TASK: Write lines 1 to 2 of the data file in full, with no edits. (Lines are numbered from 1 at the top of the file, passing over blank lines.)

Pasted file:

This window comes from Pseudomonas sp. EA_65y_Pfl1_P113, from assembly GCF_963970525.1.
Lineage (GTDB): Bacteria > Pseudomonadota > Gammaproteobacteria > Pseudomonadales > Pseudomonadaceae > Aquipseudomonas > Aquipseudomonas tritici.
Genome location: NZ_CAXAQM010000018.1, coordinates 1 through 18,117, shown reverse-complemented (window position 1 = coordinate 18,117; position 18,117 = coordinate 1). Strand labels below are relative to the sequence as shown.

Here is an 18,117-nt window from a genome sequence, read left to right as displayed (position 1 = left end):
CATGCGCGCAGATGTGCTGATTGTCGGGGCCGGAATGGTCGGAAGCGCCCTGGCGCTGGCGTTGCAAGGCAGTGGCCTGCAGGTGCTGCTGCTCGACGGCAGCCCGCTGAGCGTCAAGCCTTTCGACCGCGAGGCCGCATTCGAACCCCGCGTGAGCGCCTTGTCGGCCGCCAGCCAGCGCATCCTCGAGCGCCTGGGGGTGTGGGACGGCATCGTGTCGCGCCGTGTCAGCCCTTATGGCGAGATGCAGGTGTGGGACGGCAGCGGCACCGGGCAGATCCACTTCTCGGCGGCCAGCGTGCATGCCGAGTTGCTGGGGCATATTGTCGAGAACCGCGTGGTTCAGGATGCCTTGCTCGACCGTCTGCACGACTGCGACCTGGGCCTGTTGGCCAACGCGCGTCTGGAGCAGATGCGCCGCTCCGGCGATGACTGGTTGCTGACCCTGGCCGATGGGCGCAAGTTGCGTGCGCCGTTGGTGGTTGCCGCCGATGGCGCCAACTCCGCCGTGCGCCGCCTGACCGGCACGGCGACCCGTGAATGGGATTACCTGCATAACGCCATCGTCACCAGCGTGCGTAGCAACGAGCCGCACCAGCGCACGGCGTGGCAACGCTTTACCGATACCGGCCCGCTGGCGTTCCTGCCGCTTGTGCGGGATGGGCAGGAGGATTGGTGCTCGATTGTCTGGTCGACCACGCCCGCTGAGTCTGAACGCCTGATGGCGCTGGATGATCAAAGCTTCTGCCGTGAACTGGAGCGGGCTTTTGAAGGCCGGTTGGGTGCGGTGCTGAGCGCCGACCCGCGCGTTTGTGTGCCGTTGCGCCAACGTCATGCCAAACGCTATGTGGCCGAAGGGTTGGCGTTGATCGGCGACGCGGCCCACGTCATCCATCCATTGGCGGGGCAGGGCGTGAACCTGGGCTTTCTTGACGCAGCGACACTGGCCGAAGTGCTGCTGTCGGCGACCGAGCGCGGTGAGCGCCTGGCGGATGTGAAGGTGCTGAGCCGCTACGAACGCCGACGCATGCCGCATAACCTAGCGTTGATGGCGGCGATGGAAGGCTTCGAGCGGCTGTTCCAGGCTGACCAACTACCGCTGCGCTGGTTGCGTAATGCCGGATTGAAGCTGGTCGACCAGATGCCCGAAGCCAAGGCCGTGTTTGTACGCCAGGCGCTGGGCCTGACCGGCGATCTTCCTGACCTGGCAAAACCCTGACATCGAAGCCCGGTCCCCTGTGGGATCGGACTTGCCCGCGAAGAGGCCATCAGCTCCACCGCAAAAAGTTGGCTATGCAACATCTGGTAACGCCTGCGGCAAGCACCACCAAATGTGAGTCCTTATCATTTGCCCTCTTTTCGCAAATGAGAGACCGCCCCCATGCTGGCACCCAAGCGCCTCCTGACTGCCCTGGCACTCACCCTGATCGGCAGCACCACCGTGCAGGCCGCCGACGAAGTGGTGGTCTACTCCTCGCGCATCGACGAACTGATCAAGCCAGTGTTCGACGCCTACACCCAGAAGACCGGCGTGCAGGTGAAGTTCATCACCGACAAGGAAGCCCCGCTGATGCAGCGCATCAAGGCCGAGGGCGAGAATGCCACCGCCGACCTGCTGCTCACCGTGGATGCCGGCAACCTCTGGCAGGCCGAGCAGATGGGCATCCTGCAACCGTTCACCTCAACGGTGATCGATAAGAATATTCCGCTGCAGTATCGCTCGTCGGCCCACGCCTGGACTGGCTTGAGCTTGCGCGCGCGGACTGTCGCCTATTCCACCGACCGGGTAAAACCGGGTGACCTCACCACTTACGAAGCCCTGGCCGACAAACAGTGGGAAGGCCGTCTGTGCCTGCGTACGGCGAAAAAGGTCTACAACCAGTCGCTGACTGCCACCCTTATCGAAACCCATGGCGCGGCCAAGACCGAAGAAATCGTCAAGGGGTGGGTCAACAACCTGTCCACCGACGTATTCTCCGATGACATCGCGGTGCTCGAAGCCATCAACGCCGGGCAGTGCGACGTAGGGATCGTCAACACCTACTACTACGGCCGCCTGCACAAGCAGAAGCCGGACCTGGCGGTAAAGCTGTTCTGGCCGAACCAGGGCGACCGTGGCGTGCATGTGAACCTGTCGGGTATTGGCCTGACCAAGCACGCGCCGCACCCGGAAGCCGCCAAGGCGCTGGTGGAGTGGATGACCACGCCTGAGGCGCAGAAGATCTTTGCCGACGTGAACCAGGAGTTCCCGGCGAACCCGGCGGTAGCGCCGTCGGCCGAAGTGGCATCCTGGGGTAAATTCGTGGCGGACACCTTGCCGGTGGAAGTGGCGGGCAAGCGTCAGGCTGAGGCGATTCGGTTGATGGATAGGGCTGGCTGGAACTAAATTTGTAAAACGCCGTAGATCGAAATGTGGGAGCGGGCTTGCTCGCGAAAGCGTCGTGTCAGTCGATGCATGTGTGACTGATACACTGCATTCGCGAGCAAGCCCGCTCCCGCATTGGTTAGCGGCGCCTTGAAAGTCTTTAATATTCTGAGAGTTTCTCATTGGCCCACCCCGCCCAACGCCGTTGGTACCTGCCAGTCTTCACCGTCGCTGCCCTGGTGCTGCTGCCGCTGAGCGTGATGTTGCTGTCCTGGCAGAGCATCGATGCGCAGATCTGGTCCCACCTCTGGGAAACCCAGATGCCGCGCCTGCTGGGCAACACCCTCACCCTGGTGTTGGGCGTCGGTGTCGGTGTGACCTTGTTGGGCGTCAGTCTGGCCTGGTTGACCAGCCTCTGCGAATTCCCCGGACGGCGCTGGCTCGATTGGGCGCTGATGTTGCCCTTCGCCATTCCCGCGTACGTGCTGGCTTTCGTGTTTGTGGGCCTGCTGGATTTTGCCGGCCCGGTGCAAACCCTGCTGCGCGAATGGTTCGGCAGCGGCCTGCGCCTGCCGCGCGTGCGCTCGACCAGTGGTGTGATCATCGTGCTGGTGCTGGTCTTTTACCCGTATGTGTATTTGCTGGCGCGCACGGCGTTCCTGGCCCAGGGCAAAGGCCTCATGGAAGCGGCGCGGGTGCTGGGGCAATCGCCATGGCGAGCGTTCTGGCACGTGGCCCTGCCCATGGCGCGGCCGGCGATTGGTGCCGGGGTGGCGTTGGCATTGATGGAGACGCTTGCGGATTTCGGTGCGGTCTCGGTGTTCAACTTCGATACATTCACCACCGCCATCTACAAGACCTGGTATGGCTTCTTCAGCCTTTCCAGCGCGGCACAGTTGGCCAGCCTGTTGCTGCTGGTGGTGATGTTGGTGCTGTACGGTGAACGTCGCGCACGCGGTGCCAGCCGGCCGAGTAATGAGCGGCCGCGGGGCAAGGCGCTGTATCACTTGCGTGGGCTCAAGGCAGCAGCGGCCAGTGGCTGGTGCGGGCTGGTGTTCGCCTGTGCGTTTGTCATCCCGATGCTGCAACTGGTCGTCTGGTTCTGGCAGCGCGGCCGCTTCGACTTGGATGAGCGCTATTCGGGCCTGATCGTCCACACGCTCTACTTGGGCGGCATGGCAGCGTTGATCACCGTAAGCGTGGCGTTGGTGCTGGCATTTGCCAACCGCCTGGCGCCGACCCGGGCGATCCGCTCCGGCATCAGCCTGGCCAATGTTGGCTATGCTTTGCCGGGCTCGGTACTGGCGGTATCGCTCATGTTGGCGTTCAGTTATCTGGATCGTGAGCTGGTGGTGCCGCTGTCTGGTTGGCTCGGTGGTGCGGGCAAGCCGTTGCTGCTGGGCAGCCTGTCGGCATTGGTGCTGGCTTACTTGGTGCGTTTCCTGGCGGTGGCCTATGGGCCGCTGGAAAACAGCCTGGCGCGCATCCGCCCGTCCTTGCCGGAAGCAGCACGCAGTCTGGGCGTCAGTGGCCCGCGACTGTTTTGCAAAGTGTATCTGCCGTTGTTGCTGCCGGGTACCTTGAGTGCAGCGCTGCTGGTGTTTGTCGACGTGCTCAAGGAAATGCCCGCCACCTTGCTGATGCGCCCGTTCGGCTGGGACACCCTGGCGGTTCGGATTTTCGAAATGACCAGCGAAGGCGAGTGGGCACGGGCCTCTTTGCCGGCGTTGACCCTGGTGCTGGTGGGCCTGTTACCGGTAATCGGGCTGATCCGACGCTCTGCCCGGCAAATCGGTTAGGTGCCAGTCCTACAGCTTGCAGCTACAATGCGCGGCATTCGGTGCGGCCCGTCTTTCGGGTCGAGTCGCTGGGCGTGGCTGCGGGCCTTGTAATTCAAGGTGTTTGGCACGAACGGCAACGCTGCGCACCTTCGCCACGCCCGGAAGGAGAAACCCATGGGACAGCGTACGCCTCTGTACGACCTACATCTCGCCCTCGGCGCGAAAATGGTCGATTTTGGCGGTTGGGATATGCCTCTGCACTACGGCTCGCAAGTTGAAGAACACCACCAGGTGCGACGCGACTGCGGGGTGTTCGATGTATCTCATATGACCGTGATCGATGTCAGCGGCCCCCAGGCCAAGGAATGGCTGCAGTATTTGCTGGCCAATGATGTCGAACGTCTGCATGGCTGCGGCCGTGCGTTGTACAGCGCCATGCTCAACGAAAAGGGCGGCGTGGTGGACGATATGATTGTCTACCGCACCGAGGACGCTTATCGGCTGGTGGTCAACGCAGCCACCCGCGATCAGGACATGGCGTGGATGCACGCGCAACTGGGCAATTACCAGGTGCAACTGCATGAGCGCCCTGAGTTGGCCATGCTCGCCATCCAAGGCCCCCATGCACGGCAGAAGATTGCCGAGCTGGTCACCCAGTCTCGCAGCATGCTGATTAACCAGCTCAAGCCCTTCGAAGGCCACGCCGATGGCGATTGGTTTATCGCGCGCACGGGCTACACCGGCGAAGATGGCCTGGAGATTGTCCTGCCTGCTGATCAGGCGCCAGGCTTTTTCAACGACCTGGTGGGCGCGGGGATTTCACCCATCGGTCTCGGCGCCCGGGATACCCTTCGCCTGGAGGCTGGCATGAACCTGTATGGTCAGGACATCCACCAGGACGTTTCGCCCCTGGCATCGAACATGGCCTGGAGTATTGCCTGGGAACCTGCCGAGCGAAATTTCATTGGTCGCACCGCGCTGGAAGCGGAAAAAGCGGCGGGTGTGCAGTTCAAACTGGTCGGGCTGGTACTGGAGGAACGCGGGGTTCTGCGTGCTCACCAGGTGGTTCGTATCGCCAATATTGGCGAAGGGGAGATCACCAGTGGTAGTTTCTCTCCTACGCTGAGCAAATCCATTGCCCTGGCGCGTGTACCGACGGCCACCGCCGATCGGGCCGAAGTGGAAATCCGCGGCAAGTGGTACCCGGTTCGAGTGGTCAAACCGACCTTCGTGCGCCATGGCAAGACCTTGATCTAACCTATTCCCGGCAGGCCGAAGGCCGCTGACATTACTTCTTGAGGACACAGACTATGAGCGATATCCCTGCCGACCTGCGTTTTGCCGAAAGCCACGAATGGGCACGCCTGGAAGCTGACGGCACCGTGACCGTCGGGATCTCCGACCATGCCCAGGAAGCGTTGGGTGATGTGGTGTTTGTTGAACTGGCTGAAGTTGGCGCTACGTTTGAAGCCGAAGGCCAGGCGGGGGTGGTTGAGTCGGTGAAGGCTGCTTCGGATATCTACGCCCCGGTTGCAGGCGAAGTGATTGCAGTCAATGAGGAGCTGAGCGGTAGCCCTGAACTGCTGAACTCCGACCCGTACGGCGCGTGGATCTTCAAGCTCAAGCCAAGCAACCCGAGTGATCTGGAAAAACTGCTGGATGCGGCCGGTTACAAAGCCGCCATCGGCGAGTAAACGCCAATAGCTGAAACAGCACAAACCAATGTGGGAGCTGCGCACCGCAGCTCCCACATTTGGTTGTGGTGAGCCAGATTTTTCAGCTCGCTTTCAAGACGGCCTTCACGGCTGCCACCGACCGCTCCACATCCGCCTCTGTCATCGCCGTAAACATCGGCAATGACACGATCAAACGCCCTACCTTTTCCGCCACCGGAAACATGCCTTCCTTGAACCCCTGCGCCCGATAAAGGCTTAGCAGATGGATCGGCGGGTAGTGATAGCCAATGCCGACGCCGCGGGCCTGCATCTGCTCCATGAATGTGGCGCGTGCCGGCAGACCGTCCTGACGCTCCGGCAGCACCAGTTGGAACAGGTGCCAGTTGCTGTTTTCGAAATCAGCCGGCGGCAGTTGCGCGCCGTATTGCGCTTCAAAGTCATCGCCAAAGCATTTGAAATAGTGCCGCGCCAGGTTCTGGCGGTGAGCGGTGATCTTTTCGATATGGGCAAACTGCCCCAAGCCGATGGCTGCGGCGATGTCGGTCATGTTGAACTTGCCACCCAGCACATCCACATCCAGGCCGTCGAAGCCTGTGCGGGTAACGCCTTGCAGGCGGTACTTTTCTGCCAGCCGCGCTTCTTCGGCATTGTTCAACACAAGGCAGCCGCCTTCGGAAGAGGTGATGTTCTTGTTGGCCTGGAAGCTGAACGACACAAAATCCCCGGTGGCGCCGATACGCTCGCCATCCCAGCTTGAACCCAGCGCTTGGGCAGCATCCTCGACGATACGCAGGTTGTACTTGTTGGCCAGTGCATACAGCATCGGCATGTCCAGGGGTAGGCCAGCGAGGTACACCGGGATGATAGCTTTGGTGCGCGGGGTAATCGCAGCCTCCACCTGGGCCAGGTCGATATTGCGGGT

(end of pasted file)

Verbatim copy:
This window comes from Pseudomonas sp. EA_65y_Pfl1_P113, from assembly GCF_963970525.1.
Lineage (GTDB): Bacteria > Pseudomonadota > Gammaproteobacteria > Pseudomonadales > Pseudomonadaceae > Aquipseudomonas > Aquipseudomonas tritici.